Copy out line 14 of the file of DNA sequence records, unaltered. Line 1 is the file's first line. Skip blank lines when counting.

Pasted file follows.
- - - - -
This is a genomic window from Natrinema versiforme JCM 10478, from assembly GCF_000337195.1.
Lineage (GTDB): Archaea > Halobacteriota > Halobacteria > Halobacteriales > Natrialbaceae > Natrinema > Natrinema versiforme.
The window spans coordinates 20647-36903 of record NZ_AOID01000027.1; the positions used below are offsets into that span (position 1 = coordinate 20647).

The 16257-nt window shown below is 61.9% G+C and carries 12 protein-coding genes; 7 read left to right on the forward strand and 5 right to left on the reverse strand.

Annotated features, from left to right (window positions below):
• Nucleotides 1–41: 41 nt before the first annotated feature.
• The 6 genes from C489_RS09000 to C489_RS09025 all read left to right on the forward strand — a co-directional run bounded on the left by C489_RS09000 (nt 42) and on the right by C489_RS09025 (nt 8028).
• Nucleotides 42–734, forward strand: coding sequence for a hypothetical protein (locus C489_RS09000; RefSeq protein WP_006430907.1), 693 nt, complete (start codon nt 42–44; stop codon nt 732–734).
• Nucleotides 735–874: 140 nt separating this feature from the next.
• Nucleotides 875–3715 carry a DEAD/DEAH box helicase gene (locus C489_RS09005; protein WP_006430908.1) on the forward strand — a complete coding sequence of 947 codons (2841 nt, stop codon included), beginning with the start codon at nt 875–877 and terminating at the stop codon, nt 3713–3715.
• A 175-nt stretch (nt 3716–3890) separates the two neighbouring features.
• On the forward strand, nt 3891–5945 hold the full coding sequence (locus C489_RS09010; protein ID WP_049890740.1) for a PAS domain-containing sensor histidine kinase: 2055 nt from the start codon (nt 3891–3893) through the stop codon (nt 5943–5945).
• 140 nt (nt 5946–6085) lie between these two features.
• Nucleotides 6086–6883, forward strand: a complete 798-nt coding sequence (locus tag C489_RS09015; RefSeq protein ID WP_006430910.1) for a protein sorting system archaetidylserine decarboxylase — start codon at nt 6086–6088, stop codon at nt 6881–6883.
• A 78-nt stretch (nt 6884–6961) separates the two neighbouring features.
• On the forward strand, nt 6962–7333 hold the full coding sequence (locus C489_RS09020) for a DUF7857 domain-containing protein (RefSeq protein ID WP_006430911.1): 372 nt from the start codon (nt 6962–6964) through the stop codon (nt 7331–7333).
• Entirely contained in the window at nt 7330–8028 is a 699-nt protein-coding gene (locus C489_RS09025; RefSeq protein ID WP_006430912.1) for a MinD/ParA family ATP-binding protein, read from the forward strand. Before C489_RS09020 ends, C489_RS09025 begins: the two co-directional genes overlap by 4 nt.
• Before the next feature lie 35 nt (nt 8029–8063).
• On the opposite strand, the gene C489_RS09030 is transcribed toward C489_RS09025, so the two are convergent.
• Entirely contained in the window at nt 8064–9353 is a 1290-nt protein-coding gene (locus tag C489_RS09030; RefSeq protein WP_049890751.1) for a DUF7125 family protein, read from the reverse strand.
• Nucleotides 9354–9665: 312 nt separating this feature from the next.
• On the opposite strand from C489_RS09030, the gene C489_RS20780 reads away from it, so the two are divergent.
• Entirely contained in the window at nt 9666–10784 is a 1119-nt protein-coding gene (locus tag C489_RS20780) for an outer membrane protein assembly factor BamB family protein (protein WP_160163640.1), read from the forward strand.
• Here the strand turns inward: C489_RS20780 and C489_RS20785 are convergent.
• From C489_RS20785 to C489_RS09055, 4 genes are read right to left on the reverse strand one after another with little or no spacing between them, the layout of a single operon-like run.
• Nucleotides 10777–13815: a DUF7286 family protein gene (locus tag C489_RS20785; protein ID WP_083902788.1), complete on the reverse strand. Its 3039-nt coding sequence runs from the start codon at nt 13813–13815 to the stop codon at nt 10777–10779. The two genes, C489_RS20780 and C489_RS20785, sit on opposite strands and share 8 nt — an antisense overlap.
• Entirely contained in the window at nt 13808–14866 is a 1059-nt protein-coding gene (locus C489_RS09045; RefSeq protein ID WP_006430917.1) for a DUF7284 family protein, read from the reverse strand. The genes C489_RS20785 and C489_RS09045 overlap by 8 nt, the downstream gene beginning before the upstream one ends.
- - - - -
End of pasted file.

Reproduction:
• Nucleotides 6086–6883, forward strand: a complete 798-nt coding sequence (locus tag C489_RS09015; RefSeq protein ID WP_006430910.1) for a protein sorting system archaetidylserine decarboxylase — start codon at nt 6086–6088, stop codon at nt 6881–6883.